Blockchain is over-hyped and confusing. Can’t understand what « an append-only data structure that contains data records that are cryptographically linked together » means? This is normal. And by the time someone explains it to you you’ll feel like you already forgot what it was all about to start with.
Yet, it’s such a broad technology that the overly complex explanations and lack of real applications for now, shouldn’t deter you to wrap your head around it.
I’m not going to write an article about it. I don’t need to. Adrianne JEFFREYS just did. And it’s perfect.
Most innovation pipelines are flawed. If innovation is too ambitious you deliver too late. If you deliver on time you’re not ambitious enough. And also most think that it’s about building new products. If you need to deliver real innovation your vanilla pipeline won’t cut it. What about a reverse pipeline?
Last year, I briefly teased one of the most strategic tools we’ve been using for years rebuilding innovation capabilities with industries. The innovation reverse pipeline. This way of working solves the usual conundrum of a typical innovation pipeline where you start with a hundred smart ideas, select the best ones, refine a few, invest in one or two, bake for a two to three years, launch… and fail.
Many companies are still investing a lot of time and money to play catch up and embark in the digital revolution. The only problem is that in 2018 digital is over. Digital is like electricity. It’s always on, pervasive, low cost and no one brags about being an electric business anymore.
Consider Mc Donald’s as the most heavily mass-market-driven company on the planet. For them digital is over:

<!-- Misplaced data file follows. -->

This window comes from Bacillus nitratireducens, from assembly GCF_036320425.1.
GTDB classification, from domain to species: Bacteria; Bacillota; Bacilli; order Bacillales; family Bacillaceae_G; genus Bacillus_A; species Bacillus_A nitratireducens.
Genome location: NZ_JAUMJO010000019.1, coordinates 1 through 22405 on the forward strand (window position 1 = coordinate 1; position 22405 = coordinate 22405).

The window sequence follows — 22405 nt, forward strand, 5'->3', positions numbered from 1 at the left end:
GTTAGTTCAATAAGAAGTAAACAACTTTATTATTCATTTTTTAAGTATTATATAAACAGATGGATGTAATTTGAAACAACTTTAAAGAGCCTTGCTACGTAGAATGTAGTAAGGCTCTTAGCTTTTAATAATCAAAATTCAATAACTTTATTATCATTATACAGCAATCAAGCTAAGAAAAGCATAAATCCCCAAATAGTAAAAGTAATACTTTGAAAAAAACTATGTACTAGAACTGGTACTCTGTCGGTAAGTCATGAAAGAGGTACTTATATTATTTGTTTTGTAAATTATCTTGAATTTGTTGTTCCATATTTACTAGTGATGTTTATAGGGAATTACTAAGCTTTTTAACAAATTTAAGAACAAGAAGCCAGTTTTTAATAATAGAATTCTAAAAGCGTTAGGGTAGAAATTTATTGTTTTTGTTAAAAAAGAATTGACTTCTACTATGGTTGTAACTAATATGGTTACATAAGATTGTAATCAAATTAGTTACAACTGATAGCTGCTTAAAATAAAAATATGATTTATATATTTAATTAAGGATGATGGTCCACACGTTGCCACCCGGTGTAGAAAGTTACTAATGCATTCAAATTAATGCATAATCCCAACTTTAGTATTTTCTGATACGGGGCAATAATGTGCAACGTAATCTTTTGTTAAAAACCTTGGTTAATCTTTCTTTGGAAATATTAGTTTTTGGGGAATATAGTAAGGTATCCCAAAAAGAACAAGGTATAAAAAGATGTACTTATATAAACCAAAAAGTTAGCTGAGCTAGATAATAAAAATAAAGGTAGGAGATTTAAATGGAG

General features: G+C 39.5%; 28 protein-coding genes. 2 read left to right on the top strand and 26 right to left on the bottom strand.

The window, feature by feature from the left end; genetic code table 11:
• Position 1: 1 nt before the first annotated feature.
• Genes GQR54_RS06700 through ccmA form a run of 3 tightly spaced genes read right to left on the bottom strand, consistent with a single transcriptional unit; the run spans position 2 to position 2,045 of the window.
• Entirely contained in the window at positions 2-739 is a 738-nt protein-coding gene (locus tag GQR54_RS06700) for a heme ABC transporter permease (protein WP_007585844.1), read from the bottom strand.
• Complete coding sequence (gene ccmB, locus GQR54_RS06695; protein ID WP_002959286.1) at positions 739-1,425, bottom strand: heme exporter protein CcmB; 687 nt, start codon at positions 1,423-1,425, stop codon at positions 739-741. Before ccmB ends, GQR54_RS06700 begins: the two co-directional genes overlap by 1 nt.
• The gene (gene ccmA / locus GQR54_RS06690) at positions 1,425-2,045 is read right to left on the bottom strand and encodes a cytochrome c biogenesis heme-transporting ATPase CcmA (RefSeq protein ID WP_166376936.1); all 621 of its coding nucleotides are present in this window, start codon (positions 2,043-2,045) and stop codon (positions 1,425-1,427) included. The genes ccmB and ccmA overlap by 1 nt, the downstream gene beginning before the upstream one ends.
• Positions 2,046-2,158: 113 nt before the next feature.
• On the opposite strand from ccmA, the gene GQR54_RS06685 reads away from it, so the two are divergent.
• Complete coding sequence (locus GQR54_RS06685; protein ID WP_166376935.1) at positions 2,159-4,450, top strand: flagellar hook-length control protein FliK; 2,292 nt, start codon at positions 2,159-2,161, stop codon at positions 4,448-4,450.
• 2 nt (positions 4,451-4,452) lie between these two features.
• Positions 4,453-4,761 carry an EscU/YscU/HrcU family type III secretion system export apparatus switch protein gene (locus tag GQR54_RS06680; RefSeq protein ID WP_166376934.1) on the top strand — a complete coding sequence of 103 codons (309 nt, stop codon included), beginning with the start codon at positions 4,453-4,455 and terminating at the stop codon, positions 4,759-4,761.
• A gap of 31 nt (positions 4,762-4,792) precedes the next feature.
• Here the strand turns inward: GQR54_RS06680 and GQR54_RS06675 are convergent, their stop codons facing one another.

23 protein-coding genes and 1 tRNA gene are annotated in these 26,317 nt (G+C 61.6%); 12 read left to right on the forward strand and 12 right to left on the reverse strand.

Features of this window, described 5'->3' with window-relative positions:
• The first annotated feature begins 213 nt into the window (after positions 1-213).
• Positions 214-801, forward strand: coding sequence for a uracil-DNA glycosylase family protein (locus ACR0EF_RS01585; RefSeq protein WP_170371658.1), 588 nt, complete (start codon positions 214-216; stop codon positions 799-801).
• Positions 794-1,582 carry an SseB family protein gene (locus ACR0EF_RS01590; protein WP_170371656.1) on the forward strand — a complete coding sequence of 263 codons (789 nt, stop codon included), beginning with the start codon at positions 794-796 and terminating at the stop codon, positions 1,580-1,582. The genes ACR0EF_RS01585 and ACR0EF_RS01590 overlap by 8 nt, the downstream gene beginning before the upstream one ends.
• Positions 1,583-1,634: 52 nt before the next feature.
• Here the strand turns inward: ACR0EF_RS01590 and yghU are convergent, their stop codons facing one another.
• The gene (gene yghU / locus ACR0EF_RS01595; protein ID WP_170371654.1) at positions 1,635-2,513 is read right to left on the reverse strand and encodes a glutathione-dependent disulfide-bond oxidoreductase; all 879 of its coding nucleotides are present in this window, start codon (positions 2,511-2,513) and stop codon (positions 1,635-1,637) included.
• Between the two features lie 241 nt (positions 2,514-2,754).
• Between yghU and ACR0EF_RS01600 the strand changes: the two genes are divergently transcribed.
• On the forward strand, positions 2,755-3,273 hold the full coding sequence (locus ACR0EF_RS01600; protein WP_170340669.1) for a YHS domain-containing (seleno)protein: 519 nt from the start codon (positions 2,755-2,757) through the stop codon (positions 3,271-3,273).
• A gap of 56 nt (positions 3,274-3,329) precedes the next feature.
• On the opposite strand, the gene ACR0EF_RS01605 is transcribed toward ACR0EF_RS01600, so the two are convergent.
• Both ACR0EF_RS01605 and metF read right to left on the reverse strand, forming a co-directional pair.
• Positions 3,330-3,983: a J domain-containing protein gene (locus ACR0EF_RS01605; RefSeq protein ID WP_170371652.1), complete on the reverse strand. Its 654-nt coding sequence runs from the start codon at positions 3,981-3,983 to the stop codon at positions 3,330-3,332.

Order on your PC in your office, from your phone in the street, or on a touch screen when you’re there. They don’t care anymore. They don’t WANT to care because it’s fairly irrelevant.
Writing on innovation is a bitch. The more you work, the more you have ideas, the less time you have to write. This is my list of articles I wish I had more time to deal with in 2017…
Last year was a long year with many new projects to start, new customers to engage and work trips to China, Japan, the US and six different EU countries. You might think that such period are the worst to be writing on innovation and you be both wrong and totally right. Such level of activity actually puts your brain in hyper vigilance mode. You see ideas and potential articles in everything… But then you’re exhausted and can’t write enough to catch up with all the potential ideas.
A few months ago I was invited by Merck Innovation center in Darmstadt for a one hour keynote on risk, startup and multinationals. As always a trendy topic, but it happens to be ones that I know a few things about.
Skip to 0:10:55 if you really don’t want to know anything about all the smart work that Merck Innovation Center is doing, but you’d be missing out.